By Frederick N. Rasmussen, The Baltimore Sun | October 4, 2010
Arnold Bennett "Arnie" Cushing, co-founder of a computer software company that specializes in serving the restaurant industry, died Sunday of complications from Parkinson's disease at Gilchrist Hospice Care. The Northwest Baltimore resident was 58. Mr. Cushing was born and raised in Norwood, Mass., where he graduated from Norwood High School in 1970. He earned a bachelor's degree in zoology in 1974 from the University of Massachusetts at Amherst, and later earned a master's degree in computer engineering from the Johns Hopkins University.
NEWS
By Laura Loh and Laura Loh,SUN STAFF | July 3, 2005
The rows of shelves that line Fallstaff Elementary School's library are half-bare, with stuffed animals serving as placeholders in spots where there are no books. But to Principal Faith Hibbert, the shelves appear half-full. For much of the past school year, there was not a single library book at Fallstaff Elementary, which recently converted from a middle school and did not have money to stock its library with elementary-age reading materials. Now, because of a partnership between Fallstaff and CHAI, the community development agency of Associated Jewish Charities, there are 2,000 new books -- ranging from encyclopedias to Spanish-language storybooks -- on the library's shelves.
NEWS
By Antero Pietila and Antero Pietila,SUN STAFF | May 29, 2004
Exactly four weeks ago yesterday, a Mexican grill replaced a failed kosher restaurant on Reisterstown Road near Seven Mile Lane. Mari Luna Mexican Grill - named after the Mexican-born owner's wife - is the latest sign of the growing ethnic diversity along Northwest Baltimore's Park Heights Avenue and Reisterstown Road corridors, from Belvedere Avenue to the county line. Jews and African-Americans are the dominant population groups, but Russians and Caribbeans have a substantial presence.
NEWS
By Lynn Anderson and Lynn Anderson,SUN STAFF | May 28, 2004
The killing of three children in the Fallstaff neighborhood of Baltimore yesterday shocked and scared many residents, leading some to reconsider their perception of the area as a quiet, safe enclave apart from urban ills. The Art Deco apartment complex is on the southern edge of a leafy neighborhood of mature trees and well-tended homes. Though largely Orthodox Jewish, the community is a mix of white, black and Hispanic residents. `A tragedy' "Anything involving the death of three children is a tragedy," said Rabbi Rex Perlmeter of Baltimore Hebrew Congregation, which lies a few blocks north along Park Heights Avenue.
NEWS
By Reginald Fields and Reginald Fields,SUN STAFF | March 23, 2003
Obidio Villalta's face is the definition of bewilderment as he sits on a couch in his newly purchased three-bedroom townhouse and tries to make sense of a letter from his mortgage company. The Spanish-speaking Villalta has learned little English since moving here more than a decade ago from El Salvador. "It's a little scary. I don't know what it is," Villalta says of the letter, smiling and slowly putting his words together in English. A neighborhood organization helped Villalta, his wife, Ana, and their two young children overcome the language barrier as they bought a $75,000 home on Midheights Road and became pioneers of sorts: They are believed to be the first Latino family to buy a home in Northwest Baltimore's Fallstaff community.
BUSINESS
By Charles Belfoure and Charles Belfoure,SPECIAL TO THE SUN | January 7, 2001
Most homebuyers would not put "walking time" at the top of their priority list when selecting a neighborhood. But many people have chosen Fallstaff as their home for that very feature. For the past 15 years, Orthodox Jewish families, whose faith prohibits them from driving on the Sabbath, have been picking this community because they can easily walk to synagogue. "People want to live within a 20- to 30-minute walk," said Aryeh Goetz, homeownership director of Comprehensive Housing Assistance Inc., better known as CHAI.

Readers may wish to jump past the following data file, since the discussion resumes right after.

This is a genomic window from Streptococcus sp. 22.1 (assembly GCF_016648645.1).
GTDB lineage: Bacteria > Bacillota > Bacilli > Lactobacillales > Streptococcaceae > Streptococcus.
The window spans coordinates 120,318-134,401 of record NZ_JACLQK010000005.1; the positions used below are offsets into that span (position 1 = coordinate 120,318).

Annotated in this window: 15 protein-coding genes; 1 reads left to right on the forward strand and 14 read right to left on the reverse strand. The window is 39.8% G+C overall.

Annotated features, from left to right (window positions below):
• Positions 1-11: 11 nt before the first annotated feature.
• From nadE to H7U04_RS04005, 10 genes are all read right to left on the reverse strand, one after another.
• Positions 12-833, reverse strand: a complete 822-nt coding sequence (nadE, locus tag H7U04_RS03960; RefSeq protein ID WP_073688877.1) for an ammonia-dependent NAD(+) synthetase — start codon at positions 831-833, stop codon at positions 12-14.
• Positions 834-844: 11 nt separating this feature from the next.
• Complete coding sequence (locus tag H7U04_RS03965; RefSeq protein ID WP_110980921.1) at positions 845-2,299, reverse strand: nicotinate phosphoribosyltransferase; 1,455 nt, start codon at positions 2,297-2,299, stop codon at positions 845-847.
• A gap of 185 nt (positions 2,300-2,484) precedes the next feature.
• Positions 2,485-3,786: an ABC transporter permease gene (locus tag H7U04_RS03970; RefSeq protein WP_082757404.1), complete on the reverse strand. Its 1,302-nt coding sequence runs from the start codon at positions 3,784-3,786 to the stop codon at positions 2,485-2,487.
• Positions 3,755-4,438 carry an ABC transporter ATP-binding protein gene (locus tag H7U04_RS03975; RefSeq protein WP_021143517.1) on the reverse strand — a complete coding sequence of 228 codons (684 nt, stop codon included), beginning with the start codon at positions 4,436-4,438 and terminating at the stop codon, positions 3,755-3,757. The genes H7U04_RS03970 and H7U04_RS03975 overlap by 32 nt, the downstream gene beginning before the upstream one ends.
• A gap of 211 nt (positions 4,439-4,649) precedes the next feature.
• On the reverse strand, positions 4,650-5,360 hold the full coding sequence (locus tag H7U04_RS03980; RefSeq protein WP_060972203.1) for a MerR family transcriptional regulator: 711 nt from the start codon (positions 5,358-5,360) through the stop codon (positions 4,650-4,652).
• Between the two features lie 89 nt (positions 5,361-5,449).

NEWS
By Reginald Fields and Reginald Fields,SUN STAFF | March 23, 2003
Obidio Villalta's face is the definition of bewilderment as he sits on a couch in his newly purchased three-bedroom townhouse and tries to make sense of a letter from his mortgage company. The Spanish-speaking Villalta has learned little English since moving here more than a decade ago from El Salvador. "It's a little scary. I don't know what it is," Villalta says of the letter, smiling and slowly putting his words together in English. A neighborhood organization helped Villalta, his wife, Ana, and their two young children overcome the language barrier as they bought a $75,000 home on Midheights Road and became pioneers of sorts: They are believed to be the first Latino family to buy a home in Northwest Baltimore's Fallstaff community.
NEWS
By Dana Hedgpeth and Dana Hedgpeth,SUN STAFF | October 6, 1996
Holding back tears, Sally Gelfembeim, 70, scurried around the burned and soaked remains of her two-bedroom apartment in Northwest Baltimore yesterday, picking up two-inch thick Russian-English dictionaries, novels and maps she and her husband brought to the United States 10 months ago from their native Moscow."
NEWS
By Dana Hedgpeth and Dana Hedgpeth,SUN STAFF | October 6, 1996
Holding back tears, Sally Gelfembeim, 70, scurried around the burned and soaked remains of her two-bedroom apartment in Northwest Baltimore yesterday, picking up two-inch thick Russian-English dictionaries, novels and maps she and her husband brought to the United States 10 months ago from their native Moscow."
NEWS
November 1, 1993
TC Sometimes, neighbors have to agree to disagree.After 15 months writing this column, Intrepid Commuter has found no more convincing evidence of this than the experience of Louis M. Schlimer, a retired optician living in Northwest Baltimore.Mr. Schlimer lives on Fallstaff Road. It's a residential street that extends east from Park Heights Avenue.He has no problem driving from Park Heights to his home. But for Mr. Schlimer to get from his home to Park Heights, he can't drive Fallstaff. He must drive a circuitous route through the neighborhood.